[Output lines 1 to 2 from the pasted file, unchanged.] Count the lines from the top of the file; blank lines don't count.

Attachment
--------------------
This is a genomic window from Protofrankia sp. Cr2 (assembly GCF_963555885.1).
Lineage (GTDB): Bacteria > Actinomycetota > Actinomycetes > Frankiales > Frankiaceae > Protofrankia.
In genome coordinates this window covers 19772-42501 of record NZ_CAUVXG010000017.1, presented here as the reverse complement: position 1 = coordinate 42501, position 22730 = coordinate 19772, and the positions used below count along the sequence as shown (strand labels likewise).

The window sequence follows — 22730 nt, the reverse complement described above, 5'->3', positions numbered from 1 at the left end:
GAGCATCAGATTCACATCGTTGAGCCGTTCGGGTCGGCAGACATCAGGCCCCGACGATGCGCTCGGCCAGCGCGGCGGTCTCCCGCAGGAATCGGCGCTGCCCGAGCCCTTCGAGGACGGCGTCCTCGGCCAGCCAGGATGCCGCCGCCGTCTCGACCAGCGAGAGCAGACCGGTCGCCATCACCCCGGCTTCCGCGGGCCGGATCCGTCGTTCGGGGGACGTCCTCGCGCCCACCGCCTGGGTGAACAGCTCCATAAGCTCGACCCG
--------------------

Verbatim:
This is a genomic window from Protofrankia sp. Cr2 (assembly GCF_963555885.1).
Lineage (GTDB): Bacteria > Actinomycetota > Actinomycetes > Frankiales > Frankiaceae > Protofrankia.